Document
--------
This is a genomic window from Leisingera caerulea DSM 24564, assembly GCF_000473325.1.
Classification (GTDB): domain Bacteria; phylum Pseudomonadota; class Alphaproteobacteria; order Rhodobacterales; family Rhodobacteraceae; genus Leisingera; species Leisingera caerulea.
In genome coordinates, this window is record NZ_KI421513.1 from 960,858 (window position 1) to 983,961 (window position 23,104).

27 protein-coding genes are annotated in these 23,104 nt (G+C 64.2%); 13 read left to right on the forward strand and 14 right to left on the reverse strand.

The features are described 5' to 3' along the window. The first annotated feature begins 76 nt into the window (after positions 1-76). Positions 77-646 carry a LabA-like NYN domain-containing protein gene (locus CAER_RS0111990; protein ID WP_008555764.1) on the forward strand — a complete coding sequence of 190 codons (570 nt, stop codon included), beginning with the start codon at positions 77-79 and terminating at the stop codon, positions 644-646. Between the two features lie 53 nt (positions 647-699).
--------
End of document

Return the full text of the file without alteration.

This is a genomic window from Leisingera caerulea DSM 24564, assembly GCF_000473325.1.
Classification (GTDB): domain Bacteria; phylum Pseudomonadota; class Alphaproteobacteria; order Rhodobacterales; family Rhodobacteraceae; genus Leisingera; species Leisingera caerulea.
In genome coordinates, this window is record NZ_KI421513.1 from 960,858 (window position 1) to 983,961 (window position 23,104).

27 protein-coding genes are annotated in these 23,104 nt (G+C 64.2%); 13 read left to right on the forward strand and 14 right to left on the reverse strand.

The features are described 5' to 3' along the window. The first annotated feature begins 76 nt into the window (after positions 1-76). Positions 77-646 carry a LabA-like NYN domain-containing protein gene (locus CAER_RS0111990; protein ID WP_008555764.1) on the forward strand — a complete coding sequence of 190 codons (570 nt, stop codon included), beginning with the start codon at positions 77-79 and terminating at the stop codon, positions 644-646. Between the two features lie 53 nt (positions 647-699).